David Thatcher's New Boat

<< First  < Prev   1   2   3   Next >  Last >> 
  • 02 Feb 2019 20:25
    Reply # 7142902 on 7142279
    Bertrand wrote:

    Hi David, I  have had so the same idea : before to leave the NZ in February 2018 I bought the B. Kohler plans of the micro catamaran ECOnomy 5.50 cruiser. 

    In a few years, after to have sold my Tiki 46 I plan to explore the protected coasts, estuaries, rivers and lacs of Europe in towing a such little cat behind a little car as her empty weight is only 290kg.

    Despite I stayed 10 months in France, I did not yet find the time to begin her building.

    At the end of this month I'll be back on board Grand PHA to prepare her re-launch after new bottom painting and to have re-rigged her new sails in junk rig.

    Good luck, Bertrand

    Hello Bertrand, nice to hear from you. I am looking forward to getting my little catamaran finished and sailing, maybe sometime in 2020. I have almost finished the hulls, just one more hull panel to do on each hull. Once I get that done and some sanding completed I will post some more photos.
  • 02 Feb 2019 10:19
    Reply # 7142279 on 6876461

    Hi David, I  have had so the same idea : before to leave the NZ in February 2018 I bought the B. Kohler plans of the micro catamaran ECOnomy 5.50 cruiser. 

    In a few years, after to have sold my Tiki 46 I plan to explore the protected coasts, estuaries, rivers and lacs of Europe in towing a such little cat behind a little car as her empty weight is only 290kg.

    Despite I stayed 10 months in France, I did not yet find the time to begin her building.

    At the end of this month I'll be back on board Grand PHA to prepare her re-launch after new bottom painting and to have re-rigged her new sails in junk rig.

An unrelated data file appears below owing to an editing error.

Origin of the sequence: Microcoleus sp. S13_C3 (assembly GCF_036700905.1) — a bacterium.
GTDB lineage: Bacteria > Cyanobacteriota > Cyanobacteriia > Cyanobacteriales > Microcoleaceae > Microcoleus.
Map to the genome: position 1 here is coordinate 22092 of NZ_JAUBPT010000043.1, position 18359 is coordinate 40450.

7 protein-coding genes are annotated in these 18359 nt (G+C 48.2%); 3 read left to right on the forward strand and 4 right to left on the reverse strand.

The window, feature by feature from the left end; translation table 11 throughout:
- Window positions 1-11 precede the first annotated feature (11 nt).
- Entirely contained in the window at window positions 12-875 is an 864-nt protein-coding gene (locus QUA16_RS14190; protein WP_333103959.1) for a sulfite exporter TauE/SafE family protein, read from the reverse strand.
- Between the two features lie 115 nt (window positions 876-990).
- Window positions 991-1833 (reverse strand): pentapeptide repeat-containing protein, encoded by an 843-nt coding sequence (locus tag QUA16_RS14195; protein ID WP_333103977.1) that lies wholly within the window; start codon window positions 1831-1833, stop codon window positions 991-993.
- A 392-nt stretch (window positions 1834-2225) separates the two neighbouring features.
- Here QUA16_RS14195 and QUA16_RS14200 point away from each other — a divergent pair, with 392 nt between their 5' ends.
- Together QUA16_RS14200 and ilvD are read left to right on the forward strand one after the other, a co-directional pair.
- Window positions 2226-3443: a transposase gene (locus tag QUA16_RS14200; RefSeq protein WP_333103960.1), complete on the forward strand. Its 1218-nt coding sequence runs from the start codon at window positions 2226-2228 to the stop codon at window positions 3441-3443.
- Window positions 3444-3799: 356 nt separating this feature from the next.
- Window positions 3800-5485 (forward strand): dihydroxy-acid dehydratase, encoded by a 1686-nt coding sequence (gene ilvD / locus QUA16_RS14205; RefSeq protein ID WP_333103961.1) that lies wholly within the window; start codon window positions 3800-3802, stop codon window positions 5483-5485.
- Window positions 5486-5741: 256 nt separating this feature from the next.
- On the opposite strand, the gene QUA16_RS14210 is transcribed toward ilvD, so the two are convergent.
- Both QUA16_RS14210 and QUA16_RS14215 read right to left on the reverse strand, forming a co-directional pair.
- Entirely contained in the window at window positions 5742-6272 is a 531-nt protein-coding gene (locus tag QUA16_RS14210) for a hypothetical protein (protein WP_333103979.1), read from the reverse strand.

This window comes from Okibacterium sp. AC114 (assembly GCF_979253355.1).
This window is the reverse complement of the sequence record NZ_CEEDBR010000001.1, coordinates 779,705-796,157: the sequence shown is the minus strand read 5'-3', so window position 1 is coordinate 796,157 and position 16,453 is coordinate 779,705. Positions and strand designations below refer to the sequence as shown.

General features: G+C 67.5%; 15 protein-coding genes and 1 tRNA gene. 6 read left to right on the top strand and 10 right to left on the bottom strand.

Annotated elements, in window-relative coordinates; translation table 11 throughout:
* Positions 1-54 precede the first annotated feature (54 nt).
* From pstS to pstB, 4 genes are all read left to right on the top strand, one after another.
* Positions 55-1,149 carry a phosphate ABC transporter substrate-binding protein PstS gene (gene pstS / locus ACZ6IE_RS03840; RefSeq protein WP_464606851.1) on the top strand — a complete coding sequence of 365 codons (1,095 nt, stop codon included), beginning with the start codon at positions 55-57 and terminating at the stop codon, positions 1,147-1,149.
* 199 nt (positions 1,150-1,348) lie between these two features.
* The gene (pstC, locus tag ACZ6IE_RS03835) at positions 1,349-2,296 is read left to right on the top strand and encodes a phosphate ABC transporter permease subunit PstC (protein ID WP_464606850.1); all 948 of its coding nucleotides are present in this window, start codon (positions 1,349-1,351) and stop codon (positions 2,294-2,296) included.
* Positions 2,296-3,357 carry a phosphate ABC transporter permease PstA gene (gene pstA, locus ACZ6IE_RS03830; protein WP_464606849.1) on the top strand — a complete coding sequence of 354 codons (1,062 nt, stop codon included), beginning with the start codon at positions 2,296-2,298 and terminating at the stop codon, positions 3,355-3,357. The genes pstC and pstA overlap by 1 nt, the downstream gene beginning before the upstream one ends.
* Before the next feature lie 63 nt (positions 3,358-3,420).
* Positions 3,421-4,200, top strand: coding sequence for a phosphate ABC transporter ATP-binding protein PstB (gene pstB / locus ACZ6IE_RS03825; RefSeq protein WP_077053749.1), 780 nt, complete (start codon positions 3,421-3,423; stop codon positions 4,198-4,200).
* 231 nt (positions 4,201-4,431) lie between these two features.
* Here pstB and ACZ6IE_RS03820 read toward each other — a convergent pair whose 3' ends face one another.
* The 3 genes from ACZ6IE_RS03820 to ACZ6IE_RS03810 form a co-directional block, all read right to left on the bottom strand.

Good luck, Bertrand

  • 12 Nov 2018 06:41
    Reply # 6899947 on 6876461
    Hey, David, it looks like you are making fantastic progress and you seem to have limitless energy.  Send some my way, will you?

    Good to hear that you are going to get some nice sailing with Footprints, too.  You sound to have a busy summer ahead of you :-D

  • 11 Nov 2018 07:05
    Reply # 6899025 on 6876461

    Slow but steady progress over the past two weekends. Last weekend I faired the framing ready for the plywood. There was a lot of material to come off the keel , especially in the forward parts of each hull. An electric plane was used to remove the bulk of the wood, but followed up with a good old Jack plane for final finishing. And of course the 4 inch angle grinder with coarse pad helped out a lot.

    This weekend I glued on two plywood panels. These are probably the biggest single gluing job in the whole construction - not helped by the fact I am using fast hardener in summer temperatures! I need to go shopping for more resin, and plywood. There is probably about 3 hours work in each hull panel. Measuring, cutting, sanding the inside surface, 2 coats of epoxy sealer, which then needs to be sanded down. Then the final gluing onto the frame operation.

    There will probably not be a lot of progress over the next couple of weeks as I am hauling 'Footprints' next Friday for a week of maintenance which includes removal of very old anti-fouling. Hopefully a week of full time work will see her back in the water the following week. Then back into boat building, but with at least one day of sailing fitted into each weekend. 

    Last modified: 11 Nov 2018 07:10 | Anonymous member
  • 01 Nov 2018 13:30
    Reply # 6883991 on 6876461

    Love the Wharram soft-wing,  though not sure if the battens are wise - they will snag on the stays if you let the sail go,  without battens only the gaff snags.  For a catamaran, I would go with a free standing mast for the ability to fully release the sail in a gust 

    Last modified: 01 Nov 2018 13:31 | Anonymous member
  • 01 Nov 2018 07:51
    Reply # 6883561 on 6883504
    David wrote:
    Having finished the boat he decided there was no reason why he could not build his own sails. So he made some very nice radial cut, full length batten soft wing sails. I sailed on the boat a few times and I seem to recall it went well to windward, despite the long shallow Wharram type skeg. I like the idea of this type of rig because it is low tech, and I could do a lot of it myself. food for thought. 
    I've not seen it done like this before, with full battens and two very deep reefs. It looks like a very appropriate solution for a small catamaran.
  • 01 Nov 2018 06:59
    Reply # 6883507 on 6883265
    Graham Cox wrote: